Soldering How-To

A crash course for building DIY Eurorack-modules or other soldering projects

You may have come here since you bought one of our kits, or because a search engine brought you here. Welcome and thank you. This page is intended to bring you up to speed for DIY soldering. Please take the time and read through it, even if you are an experienced builder. One or two things might still be relevant to you and will help you to get a functional module and save you arduous bug hunting and problem analysis.

Tools checklist


  • Soldering iron with a fine tip and temperature settable, so you can adapt it to the tin you are using and the speed you are working with. We have an ERSA i-CON soldering station as well as a Pinecil. Watch this video about proper soldering iron care.
  • Soldering tin without lead. Our favorite soldering tin is Felder Sn100Ni+ which has a low melting point but is strong and good to handle. Lead is a dangerous toxin, linked to harmful behavioral changes (aggressiveness) and is especially dangerous for children and during pregnancy. There is no reason to hold on to leaded solder, even if many old-schoolers still propagate it. Never the less: Stop touching your face during soldering work and wash your hands. No handling of snacks during work. Want to learn more? Check out this Hackaday article.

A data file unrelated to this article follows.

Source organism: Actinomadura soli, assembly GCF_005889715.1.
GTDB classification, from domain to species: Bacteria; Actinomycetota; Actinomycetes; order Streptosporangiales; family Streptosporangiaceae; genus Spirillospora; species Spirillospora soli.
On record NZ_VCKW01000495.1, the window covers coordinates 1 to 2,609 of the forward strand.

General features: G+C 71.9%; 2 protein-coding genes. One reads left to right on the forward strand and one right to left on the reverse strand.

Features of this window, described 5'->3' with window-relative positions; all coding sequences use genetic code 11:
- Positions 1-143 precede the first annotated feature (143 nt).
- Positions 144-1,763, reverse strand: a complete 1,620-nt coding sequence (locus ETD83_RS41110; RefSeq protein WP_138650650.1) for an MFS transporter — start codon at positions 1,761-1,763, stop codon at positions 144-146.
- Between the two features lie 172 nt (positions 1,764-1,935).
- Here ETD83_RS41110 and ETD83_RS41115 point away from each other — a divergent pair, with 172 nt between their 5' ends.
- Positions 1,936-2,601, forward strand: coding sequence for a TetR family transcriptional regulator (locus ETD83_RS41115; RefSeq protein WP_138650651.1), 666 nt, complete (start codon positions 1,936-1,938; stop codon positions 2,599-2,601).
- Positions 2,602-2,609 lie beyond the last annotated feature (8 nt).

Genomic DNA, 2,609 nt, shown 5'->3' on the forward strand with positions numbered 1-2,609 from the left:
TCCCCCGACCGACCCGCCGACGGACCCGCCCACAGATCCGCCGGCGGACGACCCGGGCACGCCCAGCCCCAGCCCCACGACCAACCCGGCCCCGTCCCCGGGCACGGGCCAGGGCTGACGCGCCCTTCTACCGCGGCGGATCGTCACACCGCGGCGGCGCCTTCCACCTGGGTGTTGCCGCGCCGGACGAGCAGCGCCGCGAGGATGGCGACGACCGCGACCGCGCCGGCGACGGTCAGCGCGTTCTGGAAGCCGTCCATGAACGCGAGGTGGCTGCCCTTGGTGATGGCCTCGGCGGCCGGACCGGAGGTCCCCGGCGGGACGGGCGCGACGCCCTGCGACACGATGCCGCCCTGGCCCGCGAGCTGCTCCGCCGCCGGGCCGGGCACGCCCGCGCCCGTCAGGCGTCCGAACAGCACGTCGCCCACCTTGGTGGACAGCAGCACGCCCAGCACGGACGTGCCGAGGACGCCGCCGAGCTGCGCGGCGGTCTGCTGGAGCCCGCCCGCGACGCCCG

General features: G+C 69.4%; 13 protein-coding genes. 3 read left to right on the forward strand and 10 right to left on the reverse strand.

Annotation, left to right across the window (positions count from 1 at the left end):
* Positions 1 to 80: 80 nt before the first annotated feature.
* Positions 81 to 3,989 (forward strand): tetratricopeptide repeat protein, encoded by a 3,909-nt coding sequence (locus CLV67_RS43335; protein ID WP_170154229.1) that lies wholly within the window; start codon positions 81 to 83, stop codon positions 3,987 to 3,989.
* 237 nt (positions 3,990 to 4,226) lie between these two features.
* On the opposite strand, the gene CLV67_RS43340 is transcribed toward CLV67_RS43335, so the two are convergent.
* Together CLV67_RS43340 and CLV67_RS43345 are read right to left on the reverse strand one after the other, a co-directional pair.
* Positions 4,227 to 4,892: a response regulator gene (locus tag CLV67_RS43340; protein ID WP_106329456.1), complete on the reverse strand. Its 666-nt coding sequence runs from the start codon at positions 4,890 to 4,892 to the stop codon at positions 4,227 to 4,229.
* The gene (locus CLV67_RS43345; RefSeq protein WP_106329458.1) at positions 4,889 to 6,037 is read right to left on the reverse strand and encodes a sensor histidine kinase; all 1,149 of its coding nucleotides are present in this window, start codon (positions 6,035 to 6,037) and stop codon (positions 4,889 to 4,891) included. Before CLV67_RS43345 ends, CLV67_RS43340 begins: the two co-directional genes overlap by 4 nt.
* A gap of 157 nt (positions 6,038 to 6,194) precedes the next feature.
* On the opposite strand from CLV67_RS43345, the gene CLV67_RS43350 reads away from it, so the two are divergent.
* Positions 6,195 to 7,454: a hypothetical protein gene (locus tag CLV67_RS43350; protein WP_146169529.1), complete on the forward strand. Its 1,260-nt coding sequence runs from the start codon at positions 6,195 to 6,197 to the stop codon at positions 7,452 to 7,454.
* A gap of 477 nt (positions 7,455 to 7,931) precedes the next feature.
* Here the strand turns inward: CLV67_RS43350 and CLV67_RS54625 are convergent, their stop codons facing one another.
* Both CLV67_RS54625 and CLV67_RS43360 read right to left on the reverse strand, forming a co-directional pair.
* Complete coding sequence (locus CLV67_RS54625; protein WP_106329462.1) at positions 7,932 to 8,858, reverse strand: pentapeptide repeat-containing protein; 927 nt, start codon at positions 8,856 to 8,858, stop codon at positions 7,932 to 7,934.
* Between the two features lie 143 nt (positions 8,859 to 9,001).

• Brass wire sponge to clean the soldering tip. Use dry brass wool and avoid a wet sponge to reduce temperature stress and wear of the soldering tip.
  • Wire cutter like the popular KNIPEX ESD
  • Multimeter to check for shorts, measure voltages and identify resistors.


  • Inflammable mat to work on
  • Oscilloscope
  • Solder sucker (also called solder pump)
  • Solder wick

Soldering technique

Timing and temperature must be good when soldering. Follow these steps:

  1. Heat the solder joint (both parts, the pad and the lead!). 3-4 seconds, if the pad has a ground connection, it may take longer due to the dissipation into the ground fill. Maximize the contact area between iron tip and pad/wire for best heat-transfer. Add some tin on the tip of the iron to increase the contact area.
  2. Keep iron tip in position and feed tin into the solder joint. Not too much and not to little (refer to chart).
  3. Give it some time to flow and fill the hole (1-2 seconds). The soldering iron is still in place.
  4. Let it cool. Remove soldering iron, but do not move the component. The solder joint must cool down and harden without adding stress to it.
  5. Now cut the lead off with he wire cutter.

Chart to check your solder joints.

Technique with photos

Still questions? Post them in our forum

Shopping Cart